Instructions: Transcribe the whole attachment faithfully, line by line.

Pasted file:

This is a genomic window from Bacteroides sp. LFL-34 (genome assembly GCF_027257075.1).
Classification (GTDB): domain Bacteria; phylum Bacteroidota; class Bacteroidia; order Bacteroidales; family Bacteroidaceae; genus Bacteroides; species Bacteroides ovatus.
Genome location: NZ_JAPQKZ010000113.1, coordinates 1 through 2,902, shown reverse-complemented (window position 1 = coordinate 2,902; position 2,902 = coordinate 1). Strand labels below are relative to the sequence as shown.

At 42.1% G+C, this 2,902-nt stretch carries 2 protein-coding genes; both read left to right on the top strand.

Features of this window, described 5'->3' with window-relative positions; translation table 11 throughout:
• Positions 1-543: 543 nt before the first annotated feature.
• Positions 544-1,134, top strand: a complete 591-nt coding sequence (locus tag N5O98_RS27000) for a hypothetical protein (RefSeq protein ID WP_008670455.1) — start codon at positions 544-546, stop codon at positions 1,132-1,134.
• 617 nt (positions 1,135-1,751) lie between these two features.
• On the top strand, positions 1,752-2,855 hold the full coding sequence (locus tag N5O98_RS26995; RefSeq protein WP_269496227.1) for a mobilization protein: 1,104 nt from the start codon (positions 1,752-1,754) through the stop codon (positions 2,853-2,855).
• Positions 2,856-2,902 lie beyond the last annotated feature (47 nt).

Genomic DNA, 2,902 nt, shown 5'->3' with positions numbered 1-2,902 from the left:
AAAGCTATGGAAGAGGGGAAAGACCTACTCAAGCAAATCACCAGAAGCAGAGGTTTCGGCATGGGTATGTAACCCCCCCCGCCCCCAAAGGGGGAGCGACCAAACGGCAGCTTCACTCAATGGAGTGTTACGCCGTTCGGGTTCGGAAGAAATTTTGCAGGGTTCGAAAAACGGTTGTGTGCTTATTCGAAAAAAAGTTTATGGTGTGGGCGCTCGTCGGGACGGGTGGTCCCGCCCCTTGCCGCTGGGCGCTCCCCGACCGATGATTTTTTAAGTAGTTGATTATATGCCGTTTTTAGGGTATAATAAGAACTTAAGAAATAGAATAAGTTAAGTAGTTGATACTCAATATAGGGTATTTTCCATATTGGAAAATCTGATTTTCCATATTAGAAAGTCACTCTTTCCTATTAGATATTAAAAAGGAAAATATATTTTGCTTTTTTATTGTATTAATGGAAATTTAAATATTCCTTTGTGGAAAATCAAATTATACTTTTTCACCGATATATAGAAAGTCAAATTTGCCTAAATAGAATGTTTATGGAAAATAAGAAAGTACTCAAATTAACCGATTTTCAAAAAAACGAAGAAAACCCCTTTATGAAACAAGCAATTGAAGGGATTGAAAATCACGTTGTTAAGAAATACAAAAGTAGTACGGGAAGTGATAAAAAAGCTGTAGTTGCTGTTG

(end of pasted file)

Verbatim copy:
This is a genomic window from Bacteroides sp. LFL-34 (genome assembly GCF_027257075.1).
Classification (GTDB): domain Bacteria; phylum Bacteroidota; class Bacteroidia; order Bacteroidales; family Bacteroidaceae; genus Bacteroides; species Bacteroides ovatus.
Genome location: NZ_JAPQKZ010000113.1, coordinates 1 through 2,902, shown reverse-complemented (window position 1 = coordinate 2,902; position 2,902 = coordinate 1). Strand labels below are relative to the sequence as shown.

At 42.1% G+C, this 2,902-nt stretch carries 2 protein-coding genes; both read left to right on the top strand.

Features of this window, described 5'->3' with window-relative positions; translation table 11 throughout:
• Positions 1-543: 543 nt before the first annotated feature.
• Positions 544-1,134, top strand: a complete 591-nt coding sequence (locus tag N5O98_RS27000) for a hypothetical protein (RefSeq protein ID WP_008670455.1) — start codon at positions 544-546, stop codon at positions 1,132-1,134.
• 617 nt (positions 1,135-1,751) lie between these two features.
• On the top strand, positions 1,752-2,855 hold the full coding sequence (locus tag N5O98_RS26995; RefSeq protein WP_269496227.1) for a mobilization protein: 1,104 nt from the start codon (positions 1,752-1,754) through the stop codon (positions 2,853-2,855).
• Positions 2,856-2,902 lie beyond the last annotated feature (47 nt).

Genomic DNA, 2,902 nt, shown 5'->3' with positions numbered 1-2,902 from the left:
AAAGCTATGGAAGAGGGGAAAGACCTACTCAAGCAAATCACCAGAAGCAGAGGTTTCGGCATGGGTATGTAACCCCCCCCGCCCCCAAAGGGGGAGCGACCAAACGGCAGCTTCACTCAATGGAGTGTTACGCCGTTCGGGTTCGGAAGAAATTTTGCAGGGTTCGAAAAACGGTTGTGTGCTTATTCGAAAAAAAGTTTATGGTGTGGGCGCTCGTCGGGACGGGTGGTCCCGCCCCTTGCCGCTGGGCGCTCCCCGACCGATGATTTTTTAAGTAGTTGATTATATGCCGTTTTTAGGGTATAATAAGAACTTAAGAAATAGAATAAGTTAAGTAGTTGATACTCAATATAGGGTATTTTCCATATTGGAAAATCTGATTTTCCATATTAGAAAGTCACTCTTTCCTATTAGATATTAAAAAGGAAAATATATTTTGCTTTTTTATTGTATTAATGGAAATTTAAATATTCCTTTGTGGAAAATCAAATTATACTTTTTCACCGATATATAGAAAGTCAAATTTGCCTAAATAGAATGTTTATGGAAAATAAGAAAGTACTCAAATTAACCGATTTTCAAAAAAACGAAGAAAACCCCTTTATGAAACAAGCAATTGAAGGGATTGAAAATCACGTTGTTAAGAAATACAAAAGTAGTACGGGAAGTGATAAAAAAGCTGTAGTTGCTGTTG